Women in Tech: Qualcomm’s Viji Ranganna on breaking barriers and chasing dreams

Viji Ranganna says she always took advantage of being the only woman in the boardroom. People noticed her and she made sure to give her inputs and be heard.
Women in Tech: Qualcomm’s Viji Ranganna on breaking barriers and chasing dreams
Women in Tech: Qualcomm’s Viji Ranganna on breaking barriers and chasing dreams

In 1992, a time when anyone going to the US to study was a rare phenomenon, Viji Ranganna dreamt big. Not only did she want to go to the US to do her Masters, she wanted to one day work for a hardware company like Intel.

And despite opposition from her parents and apprehensions from people around her, she made it happen.

“My parents were very unwilling to send me to the US, especially coming from a lower-middle class kind of family. Many people would advise my parents to get me married and then send me and some would say US was not a safe place. I almost went on a hunger strike. At that point the only jobs we could get in Bengaluru were in software. But I was very passionate about hardware. I had to do quite a bit of convincing. That was the first time I really put my foot down on trying to do what I wanted to do in life. I was very sure about where I wanted to be: Silicon Valley, California and work for a company like Intel,” reminisces Viji.

Viji then went on to receiving a Master’s in Electrical Engineering, after which she went to California in 1995 to work with Electronics Design Automation (EDA) software company. Two years later, she joined Intel in Santa Clara as a Component Design Engineer working on all the micro-processes. It was Viji’s dream come true. She went on to work with Intel in the US for seven years, post which she moved to India to set up a new division for Intel. In 2008, she joined Qualcomm as a senior staff manager and is now a senior director for engineering leading about 300 people. 

Viji says that having moved to the US at a time when they were very few people getting a student visa to study there, she was one of the few and the only Indian girl in her class.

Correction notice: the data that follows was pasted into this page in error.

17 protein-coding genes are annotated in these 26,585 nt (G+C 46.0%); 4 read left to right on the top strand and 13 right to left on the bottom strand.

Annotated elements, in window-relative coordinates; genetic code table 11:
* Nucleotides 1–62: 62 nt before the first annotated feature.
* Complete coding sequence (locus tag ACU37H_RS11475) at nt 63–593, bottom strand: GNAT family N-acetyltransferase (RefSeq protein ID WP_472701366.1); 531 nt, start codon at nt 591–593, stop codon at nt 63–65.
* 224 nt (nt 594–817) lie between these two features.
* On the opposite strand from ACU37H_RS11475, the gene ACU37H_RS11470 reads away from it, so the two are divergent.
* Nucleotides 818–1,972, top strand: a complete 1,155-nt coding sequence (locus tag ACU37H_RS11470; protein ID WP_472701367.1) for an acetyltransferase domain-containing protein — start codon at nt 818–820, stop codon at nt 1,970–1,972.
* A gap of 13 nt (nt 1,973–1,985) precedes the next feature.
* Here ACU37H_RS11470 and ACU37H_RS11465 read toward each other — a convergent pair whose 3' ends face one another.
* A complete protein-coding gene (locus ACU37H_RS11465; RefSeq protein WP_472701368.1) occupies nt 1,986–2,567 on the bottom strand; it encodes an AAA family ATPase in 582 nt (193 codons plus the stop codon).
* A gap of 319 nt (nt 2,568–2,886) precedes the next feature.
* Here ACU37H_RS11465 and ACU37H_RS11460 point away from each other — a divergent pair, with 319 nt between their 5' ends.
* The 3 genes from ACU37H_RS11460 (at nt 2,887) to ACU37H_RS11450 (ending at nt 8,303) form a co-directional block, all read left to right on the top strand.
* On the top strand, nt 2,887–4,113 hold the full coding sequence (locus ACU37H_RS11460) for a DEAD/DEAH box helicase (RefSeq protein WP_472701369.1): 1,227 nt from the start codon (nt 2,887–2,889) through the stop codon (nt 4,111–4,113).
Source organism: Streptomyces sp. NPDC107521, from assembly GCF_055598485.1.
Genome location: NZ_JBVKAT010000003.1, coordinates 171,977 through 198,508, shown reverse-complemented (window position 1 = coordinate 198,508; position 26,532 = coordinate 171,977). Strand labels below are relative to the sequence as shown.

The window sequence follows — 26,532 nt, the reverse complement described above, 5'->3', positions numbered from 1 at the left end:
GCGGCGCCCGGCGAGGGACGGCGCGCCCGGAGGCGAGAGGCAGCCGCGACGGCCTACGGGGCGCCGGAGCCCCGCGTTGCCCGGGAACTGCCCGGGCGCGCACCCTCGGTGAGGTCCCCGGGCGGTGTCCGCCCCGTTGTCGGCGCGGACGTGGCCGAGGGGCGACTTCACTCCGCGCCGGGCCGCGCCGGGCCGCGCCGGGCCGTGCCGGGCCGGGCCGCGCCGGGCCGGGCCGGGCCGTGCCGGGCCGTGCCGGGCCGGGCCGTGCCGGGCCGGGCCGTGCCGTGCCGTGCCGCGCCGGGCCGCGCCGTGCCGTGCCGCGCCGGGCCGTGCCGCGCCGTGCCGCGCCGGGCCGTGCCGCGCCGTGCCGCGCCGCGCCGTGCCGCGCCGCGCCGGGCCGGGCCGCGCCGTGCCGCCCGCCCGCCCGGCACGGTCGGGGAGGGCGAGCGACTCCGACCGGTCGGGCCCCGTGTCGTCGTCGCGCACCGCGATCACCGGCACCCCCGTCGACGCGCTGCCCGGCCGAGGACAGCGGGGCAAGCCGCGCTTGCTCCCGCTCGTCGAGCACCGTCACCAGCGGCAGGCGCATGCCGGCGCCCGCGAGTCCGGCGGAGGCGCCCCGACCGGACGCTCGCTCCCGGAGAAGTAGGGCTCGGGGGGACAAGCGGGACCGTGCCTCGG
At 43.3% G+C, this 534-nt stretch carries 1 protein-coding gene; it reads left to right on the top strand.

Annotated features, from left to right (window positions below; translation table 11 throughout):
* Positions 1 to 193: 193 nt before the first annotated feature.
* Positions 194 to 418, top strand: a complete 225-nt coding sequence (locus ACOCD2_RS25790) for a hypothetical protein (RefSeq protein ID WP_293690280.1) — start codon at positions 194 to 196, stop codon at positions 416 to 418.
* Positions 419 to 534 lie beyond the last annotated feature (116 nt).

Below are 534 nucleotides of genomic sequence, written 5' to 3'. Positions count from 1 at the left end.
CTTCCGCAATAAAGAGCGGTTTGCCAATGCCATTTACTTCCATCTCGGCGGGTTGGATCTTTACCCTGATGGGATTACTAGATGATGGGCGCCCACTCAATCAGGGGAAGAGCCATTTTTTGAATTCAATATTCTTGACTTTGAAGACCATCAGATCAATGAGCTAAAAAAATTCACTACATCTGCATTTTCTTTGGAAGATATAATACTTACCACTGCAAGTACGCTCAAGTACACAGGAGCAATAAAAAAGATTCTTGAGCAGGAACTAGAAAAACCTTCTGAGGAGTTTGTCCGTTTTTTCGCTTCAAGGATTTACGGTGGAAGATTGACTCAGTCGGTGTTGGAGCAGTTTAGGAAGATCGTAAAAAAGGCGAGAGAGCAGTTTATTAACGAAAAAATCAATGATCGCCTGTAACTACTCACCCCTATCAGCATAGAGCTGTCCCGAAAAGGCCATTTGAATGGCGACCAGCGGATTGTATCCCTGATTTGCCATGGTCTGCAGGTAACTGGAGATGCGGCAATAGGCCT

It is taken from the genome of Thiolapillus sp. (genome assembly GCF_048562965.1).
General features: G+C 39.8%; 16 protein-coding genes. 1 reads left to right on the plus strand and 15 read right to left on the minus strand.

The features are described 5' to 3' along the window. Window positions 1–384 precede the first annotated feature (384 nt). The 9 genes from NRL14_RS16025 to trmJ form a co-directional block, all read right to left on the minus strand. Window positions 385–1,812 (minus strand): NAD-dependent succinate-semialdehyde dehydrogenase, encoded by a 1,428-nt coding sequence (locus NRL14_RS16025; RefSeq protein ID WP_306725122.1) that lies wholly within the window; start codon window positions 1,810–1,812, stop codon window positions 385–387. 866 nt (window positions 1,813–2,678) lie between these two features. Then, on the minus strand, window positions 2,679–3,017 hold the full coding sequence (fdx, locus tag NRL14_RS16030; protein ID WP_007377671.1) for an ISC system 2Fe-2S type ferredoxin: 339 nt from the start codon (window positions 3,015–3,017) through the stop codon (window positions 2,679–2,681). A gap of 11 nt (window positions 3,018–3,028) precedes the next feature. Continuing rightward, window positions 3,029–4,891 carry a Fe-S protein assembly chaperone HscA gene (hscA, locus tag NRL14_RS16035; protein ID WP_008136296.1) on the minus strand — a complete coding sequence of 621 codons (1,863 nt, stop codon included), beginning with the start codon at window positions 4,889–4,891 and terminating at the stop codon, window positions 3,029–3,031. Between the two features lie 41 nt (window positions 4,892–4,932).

“You would hardly see any women in the STEM field. So, I would just hang out with boys. Even now if you see, all my classmates who have been friends with me are all boys. So, I always stand out in the crowd, I should say. Even right now, as a senior director, when I attend board meetings or executive meetings, most of the time I will be one in 45 or one in 50 women in that boardroom,” Viji says.

And while Viji didn’t feel a bias in the initial stages of her career, she says that as you move up the ladder, there is a bias.

“I probably didn’t look much into what my raise was or if I was getting cornered or something. But as you move up the ladder, there is a slight bias which is not very apparent. For women, me for example, it took a little longer than it would have taken men to get promoted to a senior director because they are thinking, does she have to support her daughter? Will this come in the way? Will she able to travel? We are more than willing to do everything. As you move higher up the grade, you will start to feel these biases somehow. And that is why more women fall out as they are moving along their career. So you see fewer and fewer women up the ladder,” Viji says.

And how did she fight that? By standing out. Viji says she always took advantage of being the only female person in the boardroom, which gave her a chance to stand out. “So then whenever I make a certain input or comment to a project, people notice me. I always make sure to sit at the table and give my inputs and make sure that I am always heard,” she adds.

And today at Qualcomm, Viji ensures there is a conscious effort to make sure women are given equal opportunity in terms of promotions, raises, etc. and they are also educating first-level, second-level managers to ensure that there is fairness.

“We consciously make sure that men are told about these things and we are consciously trying to improve the percentage of women because we need to have a diverse environment. This is at least how we are tackling this,” she adds.

But over the years, Viji acknowledges that a lot has improved with more women coming into engineering roles.

“And if you look at any conference, we are always having special section for women engineers to present their accomplishments. Last year in IEEE (Institute of Electrical and Electronics Engineers), there was an engineering summit exclusively for women. And I should say, it was so well represented, almost 400 women engineers came to that conference which is extremely big. And there were really good papers from women. And definitely we are evolving, but I think we need to see more and more representation of women at the senior level so that they are consciously promoting other women and the bias is reduced,” Viji says.

And conferences such as these, Viji says, really help and motivate young women to come forward and look at the wealth of opportunities that lie out there.

Viji’s advice to aspiring women technologists? Don’t ever give up a dream just because you’re a woman, she says. When you do good work, no one will care if you are a man or a woman.

“But don’t ever take advantage of being a woman and expect special privileges - those things set you back. Be passionate, chase your dreams. You don’t have to compromise or trade off because you’re a woman. Put your foot down and be assertive,” Viji says.

It worked for her. “When my mother saw how passionate I was about studying hardware, she began supporting me. And today they are extremely proud of who I am,” Viji adds. 

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